This author has had a singular pre-occupation this past decade: researching and documenting the ability of organizations to demonstrate the efficacy of their promises to customers, employees, investors and the public at large. What he’s found is not surprising. His suggestions are original, compelling and practical.
Scan the newspapers for the latest political or corporate crisis. All too often, you will find organizations and leaders incapable of delivering promises that, straightforward when articulated, became prohibitively complex in execution.
President George Bush and his rationale for invading Iraq. His predecessor’s assurances that he did not have sexual relations “with that woman… Lewinsky.” Dalton McGuinty’s election “promises.” Dan Rather and CBS. All were examples of explicit commitments made from positions of high moral authority and trust. All were examples of credibility that collapsed under the weight of a modern public able and willing to demand an unparalleled level of honesty and transparency.
Promise management – the science of systematically connecting what we say with what we do — is quickly becoming a differentiating factor in the decision making mindset of the twenty-first century. Today, we have unprecedented power to demand a logical, direct and proven connection between stated priorities and the actions taken to achieve them. Unfettered access to information and knowledge has created a new and turbo-charged level of accountability. This has enabled a much more precise definition of what constitutes a delivered promise, a narrowing allowable gap between our statements and our practices. As consumers, we make informed choices about doing business with those who prove they can connect what they say with what they do. This has profound implications for corporations and leaders.
I have dedicated the past decade to researching and documenting the ability of organizations to execute business practices that demonstrate the efficacy of their promises to customers, employees, investors and the public at large.
My work confirms that failed promise delivery is not a phenomenon restricted to troubled or crisis-stricken companies, nor is it the exclusive domain of politicians or the media. All organizations, including our best and most ethical, are at risk. Despite this, there are remedies available to manage the risk associated with the widening gap between commitment and action.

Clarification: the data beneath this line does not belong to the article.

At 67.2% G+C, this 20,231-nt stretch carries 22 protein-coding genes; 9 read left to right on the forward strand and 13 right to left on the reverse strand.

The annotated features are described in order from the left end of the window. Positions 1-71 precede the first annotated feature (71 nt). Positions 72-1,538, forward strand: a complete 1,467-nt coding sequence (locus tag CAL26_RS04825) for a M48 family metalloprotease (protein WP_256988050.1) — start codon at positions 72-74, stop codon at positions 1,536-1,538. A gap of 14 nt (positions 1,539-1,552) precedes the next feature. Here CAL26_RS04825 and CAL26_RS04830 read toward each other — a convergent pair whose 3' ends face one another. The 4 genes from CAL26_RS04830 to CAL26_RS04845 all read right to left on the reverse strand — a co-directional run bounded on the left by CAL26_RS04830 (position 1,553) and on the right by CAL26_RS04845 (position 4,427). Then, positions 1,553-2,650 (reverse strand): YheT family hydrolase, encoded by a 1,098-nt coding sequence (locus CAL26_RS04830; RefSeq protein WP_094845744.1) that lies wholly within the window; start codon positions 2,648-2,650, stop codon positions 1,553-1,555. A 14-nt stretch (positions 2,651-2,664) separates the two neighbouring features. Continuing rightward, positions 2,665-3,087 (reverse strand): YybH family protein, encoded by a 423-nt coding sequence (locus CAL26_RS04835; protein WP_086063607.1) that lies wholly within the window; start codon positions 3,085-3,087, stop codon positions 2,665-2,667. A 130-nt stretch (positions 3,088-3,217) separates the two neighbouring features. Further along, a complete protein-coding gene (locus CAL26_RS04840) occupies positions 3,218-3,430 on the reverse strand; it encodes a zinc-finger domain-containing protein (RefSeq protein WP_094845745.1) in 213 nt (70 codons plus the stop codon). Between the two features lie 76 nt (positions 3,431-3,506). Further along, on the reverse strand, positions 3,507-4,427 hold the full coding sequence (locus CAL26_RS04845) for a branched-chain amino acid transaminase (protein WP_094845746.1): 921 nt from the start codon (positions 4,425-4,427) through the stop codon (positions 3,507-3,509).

The contradicted promise
On June 2, 1998, Royal Caribbean Cruises Ltd (RCCL), the world’s second largest cruise line, issued an extraordinary public statement. Following a twoyear battle in the courts during which it had vehemently denied charges it had deliberately and systematically dumped massive amounts of waste oil into the oceans, RCCL announced a settlement with the United States Department of Justice. It agreed to $18 million in fines, in addition to the $9 million it had paid a year earlier. In its statement, company president Jack Williams promised that Royal Caribbean would immediately establish “higher-than-industry standards by which to govern its environmental performance.”
The statement detailed RCCL’s comprehensive new environmental program, its moves to establish environmental officers on board each ship, the hiring of a former Environmental Protection Agency administrator as a Director, and the appointment of a new senior executive to oversee its compliance efforts.
It had been six years since RCCL had launched its “Save the Waves” environmental management system. Crew members signed company pledges to reduce the creation of waste material, recycle as much as possible and commit to proper dumping. But in June of 1998, “Save the Waves” seemed a cruel paradox as the company admitted for the first time it had dumped oily sludge into the very oceans it was showcasing in its brochures.
The oil dumping incidents threatened to do far greater strategic damage than the millions in fines would indicate. The oceans were the chief marketing asset of a company, which upon its founding in 1967, had chosen to identify its brand with the name – Caribbean – of a tropical sea. Now it was asking passengers to vacation on waters it had admitted to polluting. It was a crisis that struck at the heart of the company brand. “We know we don’t have a business if the oceans aren’t a beautiful place to go,” a company official said.